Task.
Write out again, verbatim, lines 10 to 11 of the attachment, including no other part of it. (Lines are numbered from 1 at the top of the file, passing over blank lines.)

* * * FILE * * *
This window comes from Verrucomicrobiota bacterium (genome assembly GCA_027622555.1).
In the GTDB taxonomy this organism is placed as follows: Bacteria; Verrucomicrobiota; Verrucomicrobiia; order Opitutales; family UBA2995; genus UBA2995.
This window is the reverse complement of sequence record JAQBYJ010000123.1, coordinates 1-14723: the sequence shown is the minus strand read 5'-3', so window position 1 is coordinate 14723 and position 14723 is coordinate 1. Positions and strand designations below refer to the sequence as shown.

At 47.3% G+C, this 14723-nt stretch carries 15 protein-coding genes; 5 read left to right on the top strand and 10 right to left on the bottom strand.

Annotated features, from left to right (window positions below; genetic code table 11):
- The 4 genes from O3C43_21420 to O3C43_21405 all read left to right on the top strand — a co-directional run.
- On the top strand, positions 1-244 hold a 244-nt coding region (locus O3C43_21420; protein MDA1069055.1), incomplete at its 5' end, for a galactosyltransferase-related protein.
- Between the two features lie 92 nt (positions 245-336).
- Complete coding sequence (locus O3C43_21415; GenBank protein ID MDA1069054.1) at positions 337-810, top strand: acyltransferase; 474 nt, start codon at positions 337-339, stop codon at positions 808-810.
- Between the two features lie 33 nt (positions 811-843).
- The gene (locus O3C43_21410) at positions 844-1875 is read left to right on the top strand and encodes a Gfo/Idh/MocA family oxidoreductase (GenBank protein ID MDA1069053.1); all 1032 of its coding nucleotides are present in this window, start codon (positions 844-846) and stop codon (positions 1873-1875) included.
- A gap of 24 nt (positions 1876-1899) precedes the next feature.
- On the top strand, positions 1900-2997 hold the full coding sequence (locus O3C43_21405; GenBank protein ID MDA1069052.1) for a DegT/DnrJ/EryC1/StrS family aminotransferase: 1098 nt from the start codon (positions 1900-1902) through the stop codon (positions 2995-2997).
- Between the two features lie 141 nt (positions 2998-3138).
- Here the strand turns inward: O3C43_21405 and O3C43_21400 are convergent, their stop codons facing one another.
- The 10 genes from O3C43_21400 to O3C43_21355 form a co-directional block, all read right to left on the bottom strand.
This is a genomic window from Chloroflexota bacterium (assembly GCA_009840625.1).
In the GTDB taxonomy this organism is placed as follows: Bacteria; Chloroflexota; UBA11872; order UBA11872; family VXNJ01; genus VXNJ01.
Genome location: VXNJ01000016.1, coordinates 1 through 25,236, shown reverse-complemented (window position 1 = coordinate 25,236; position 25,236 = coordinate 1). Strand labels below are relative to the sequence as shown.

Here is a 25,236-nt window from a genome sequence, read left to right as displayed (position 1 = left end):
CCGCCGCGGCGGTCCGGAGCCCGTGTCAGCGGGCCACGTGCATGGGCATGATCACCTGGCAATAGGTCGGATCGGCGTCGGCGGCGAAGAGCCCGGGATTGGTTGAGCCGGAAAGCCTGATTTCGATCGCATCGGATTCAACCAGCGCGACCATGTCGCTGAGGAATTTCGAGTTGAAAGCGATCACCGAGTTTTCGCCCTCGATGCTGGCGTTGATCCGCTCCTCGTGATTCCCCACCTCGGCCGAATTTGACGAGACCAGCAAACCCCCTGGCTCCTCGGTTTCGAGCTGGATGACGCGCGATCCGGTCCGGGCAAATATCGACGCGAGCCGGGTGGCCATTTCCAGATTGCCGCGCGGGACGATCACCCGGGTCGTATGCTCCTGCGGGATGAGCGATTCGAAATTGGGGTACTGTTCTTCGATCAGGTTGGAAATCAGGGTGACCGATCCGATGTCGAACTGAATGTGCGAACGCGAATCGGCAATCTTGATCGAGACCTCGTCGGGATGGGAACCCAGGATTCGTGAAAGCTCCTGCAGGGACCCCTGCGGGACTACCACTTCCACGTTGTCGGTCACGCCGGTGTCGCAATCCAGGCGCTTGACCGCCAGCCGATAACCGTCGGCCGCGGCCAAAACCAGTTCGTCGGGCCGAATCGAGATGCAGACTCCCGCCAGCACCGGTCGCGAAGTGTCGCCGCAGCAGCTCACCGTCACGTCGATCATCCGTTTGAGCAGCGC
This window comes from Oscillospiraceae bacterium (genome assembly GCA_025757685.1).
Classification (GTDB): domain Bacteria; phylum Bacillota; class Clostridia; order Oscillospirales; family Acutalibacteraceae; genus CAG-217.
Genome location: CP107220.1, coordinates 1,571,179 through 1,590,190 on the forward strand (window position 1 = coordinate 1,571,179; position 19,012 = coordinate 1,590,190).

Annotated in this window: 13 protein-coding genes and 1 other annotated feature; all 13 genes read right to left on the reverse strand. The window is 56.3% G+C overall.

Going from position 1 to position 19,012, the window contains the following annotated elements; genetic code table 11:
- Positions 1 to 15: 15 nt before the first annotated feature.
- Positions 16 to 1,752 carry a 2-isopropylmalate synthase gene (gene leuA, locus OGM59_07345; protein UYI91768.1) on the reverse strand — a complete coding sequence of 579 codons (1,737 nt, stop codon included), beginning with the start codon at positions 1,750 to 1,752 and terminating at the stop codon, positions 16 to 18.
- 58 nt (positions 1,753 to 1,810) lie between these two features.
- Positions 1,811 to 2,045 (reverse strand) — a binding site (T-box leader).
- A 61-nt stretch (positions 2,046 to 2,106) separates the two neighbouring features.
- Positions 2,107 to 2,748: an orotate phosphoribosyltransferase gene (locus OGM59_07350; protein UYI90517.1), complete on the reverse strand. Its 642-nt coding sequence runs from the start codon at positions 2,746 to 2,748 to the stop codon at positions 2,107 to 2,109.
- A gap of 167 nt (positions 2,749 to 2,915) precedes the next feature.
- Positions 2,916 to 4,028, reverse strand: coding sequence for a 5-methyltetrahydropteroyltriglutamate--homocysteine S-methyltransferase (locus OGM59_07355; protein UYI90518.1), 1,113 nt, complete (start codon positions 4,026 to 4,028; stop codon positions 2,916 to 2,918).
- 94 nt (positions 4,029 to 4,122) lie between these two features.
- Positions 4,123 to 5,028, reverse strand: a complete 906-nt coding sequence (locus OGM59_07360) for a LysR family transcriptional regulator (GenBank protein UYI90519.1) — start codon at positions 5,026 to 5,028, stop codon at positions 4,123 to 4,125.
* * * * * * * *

- Between the two features lie 33 nt (positions 811-843).
- The gene (locus O3C43_21410) at positions 844-1875 is read left to right on the top strand and encodes a Gfo/Idh/MocA family oxidoreductase (GenBank protein ID MDA1069053.1); all 1032 of its coding nucleotides are present in this window, start codon (positions 844-846) and stop codon (positions 1873-1875) included.